Daniel Webster was apparently quick with words from a very young age. One day Webster’s father, who was to be absent from home, left Daniel and his brother Ezekiel specific work instructions. But on his return he found the task still undone, and questioned his sons about their idleness. “What have you been doing, Ezekiel?” he asked. “Nothing, sir.” “Well, Daniel, what have you been doing?” “Helping Zeke, sir.”
Making excuses goes all the way back to the very first days of humankind. The Lord asked Adam, “‘Have you eaten from the tree of which I commanded you not to eat?’ The man said, ‘The woman whom you gave to be with me, she gave me fruit from the tree, and I ate.’ Then the Lord God said to the woman, ‘What is this that you have done?’ The woman said, ‘The serpent tricked me, and I ate.’”
Sometimes, the reasons we give for certain actions are nothing more than glammed up excuses that have no merit. Yet, there are times when even our best reasons are still not acceptable. Our Gospel provides examples of both.
As Jesus and the disciples are walking along the road, they encounter three different individuals. The first says that he will follow Jesus wherever he goes. We do not know whether or not he did, but Jesus response to him was, “Foxes have holes, and birds of the air have nests; but the Son of Man has nowhere to lay his head.” Essentially, Jesus is saying to the man, “You do not know what you are asking to do. Do you really have what it takes to be my disciple?”
I’ll come back to the second man. When Jesus asked the third man to follow him, the man responded, “I will follow you, Lord; but let me first say farewell to those at my home.” Jesus responded, “No one who puts a hand to the plow and looks back is fit for the kingdom of God.” It is easy to see the man’s point, “Just let me go say ‘bye’ to the family,” yet Jesus’ response makes it clear that the man is following the call of the world and its needs, which distract him and draw him from his true calling. It seems harsh, but not nearly as harsh as what is said to the second man.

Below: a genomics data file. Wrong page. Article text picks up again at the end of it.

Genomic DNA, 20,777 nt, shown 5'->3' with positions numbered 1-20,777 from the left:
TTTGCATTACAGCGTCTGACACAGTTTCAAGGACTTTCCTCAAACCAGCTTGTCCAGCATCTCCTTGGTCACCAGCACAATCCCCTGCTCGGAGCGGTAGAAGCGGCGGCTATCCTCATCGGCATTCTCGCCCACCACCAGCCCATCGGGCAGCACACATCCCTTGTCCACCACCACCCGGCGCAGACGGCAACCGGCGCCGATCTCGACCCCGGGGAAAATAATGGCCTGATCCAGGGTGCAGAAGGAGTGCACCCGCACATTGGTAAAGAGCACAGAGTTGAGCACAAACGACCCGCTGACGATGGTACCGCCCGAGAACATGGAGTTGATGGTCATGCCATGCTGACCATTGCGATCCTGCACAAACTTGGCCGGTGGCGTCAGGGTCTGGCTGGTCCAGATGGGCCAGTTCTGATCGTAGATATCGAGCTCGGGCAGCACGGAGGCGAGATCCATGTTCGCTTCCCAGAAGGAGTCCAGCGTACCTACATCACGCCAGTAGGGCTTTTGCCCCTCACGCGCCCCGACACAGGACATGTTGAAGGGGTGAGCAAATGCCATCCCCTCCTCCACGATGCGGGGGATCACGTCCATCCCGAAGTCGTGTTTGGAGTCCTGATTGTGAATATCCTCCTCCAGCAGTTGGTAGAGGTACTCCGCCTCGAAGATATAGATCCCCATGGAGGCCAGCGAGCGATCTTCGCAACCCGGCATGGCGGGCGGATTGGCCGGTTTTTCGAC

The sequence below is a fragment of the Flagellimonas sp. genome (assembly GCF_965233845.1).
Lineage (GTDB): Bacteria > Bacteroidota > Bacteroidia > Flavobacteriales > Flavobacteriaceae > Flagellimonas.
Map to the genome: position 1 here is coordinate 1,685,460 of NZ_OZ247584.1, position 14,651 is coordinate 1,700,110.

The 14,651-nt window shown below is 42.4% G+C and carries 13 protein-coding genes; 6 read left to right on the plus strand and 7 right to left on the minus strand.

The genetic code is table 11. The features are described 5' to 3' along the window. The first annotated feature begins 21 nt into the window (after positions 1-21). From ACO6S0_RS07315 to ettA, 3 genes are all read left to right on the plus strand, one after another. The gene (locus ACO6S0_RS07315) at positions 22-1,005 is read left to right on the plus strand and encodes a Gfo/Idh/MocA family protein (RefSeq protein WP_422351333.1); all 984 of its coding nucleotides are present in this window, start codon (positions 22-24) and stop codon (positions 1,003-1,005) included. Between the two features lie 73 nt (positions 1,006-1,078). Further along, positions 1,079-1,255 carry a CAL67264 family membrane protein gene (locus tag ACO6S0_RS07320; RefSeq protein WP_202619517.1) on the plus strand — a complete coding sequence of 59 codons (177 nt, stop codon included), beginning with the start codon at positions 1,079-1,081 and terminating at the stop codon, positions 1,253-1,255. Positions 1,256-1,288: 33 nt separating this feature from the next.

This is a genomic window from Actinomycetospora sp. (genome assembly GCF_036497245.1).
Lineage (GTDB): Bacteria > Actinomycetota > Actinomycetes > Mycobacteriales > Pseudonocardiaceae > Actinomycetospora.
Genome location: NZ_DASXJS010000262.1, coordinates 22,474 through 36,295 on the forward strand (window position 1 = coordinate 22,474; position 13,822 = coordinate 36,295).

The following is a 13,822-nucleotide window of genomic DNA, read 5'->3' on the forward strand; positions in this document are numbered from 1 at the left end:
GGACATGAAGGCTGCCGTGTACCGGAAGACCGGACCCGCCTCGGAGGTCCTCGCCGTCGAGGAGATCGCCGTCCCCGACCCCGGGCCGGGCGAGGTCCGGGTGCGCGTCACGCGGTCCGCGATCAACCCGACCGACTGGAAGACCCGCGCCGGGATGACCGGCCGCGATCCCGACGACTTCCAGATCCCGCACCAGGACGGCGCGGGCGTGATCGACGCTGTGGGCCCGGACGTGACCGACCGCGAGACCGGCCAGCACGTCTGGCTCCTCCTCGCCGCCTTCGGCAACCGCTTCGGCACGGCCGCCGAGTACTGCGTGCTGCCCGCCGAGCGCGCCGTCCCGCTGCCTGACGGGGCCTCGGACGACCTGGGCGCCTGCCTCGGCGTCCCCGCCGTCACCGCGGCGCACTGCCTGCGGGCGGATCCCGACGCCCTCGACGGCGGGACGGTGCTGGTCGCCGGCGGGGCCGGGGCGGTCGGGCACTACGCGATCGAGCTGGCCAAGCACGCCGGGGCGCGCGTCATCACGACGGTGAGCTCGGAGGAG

“Lord, first let me go and bury my father.” In Jewish understanding, the burial of parents is such a sacred duty that all other obligations of the Law may be set aside in order to complete the task. Even so, Jesus said to the man, “Let the dead bury their own dead; but as for you, go and proclaim the kingdom of God.” For many, this is too much. How could he be so insensitive? Surely this isn’t some passing excuse, but a true reason for delay? Jesus’ answer says otherwise. Jesus answer clearly states, what could be more important than following God and proclaiming the Gospel.
Jesus calls them all to follow him and to proclaim the Good News, yet the needs of the world pull them from him. They saw what needed to be done, probably even what they truly wanted to do, but once they had their eyes on it, they looked up and were carried away by the concerns of the world and of the flesh.
Henri Nouwen writes in Creative Ministry about the time he was visited in Holland by a Vietnamese Buddhist. “He was a thin, slender man whom you would be afraid to touch. But his clear, fearless eyes radiated an insight so deeply impregnated with affection that the only thing you could hope for was understanding. While he looked straight into my eyes, he said: ‘There was a man on a horse galloping swiftly along the road. An old farmer standing in the fields, seeing him pass by, called out, ‘Hey, rider, where are you going?’ The rider turned around and shouted back, ‘Don’t ask me, just ask my horse!’”
Nouwen went on to say, “The monk looked at me and said: ‘That is your condition. You are no longer master over your own destiny. You have lost control over the great powers that pull you forward toward an unknown direction. You have become a passive victim of an ongoing movement which you do not understand.’”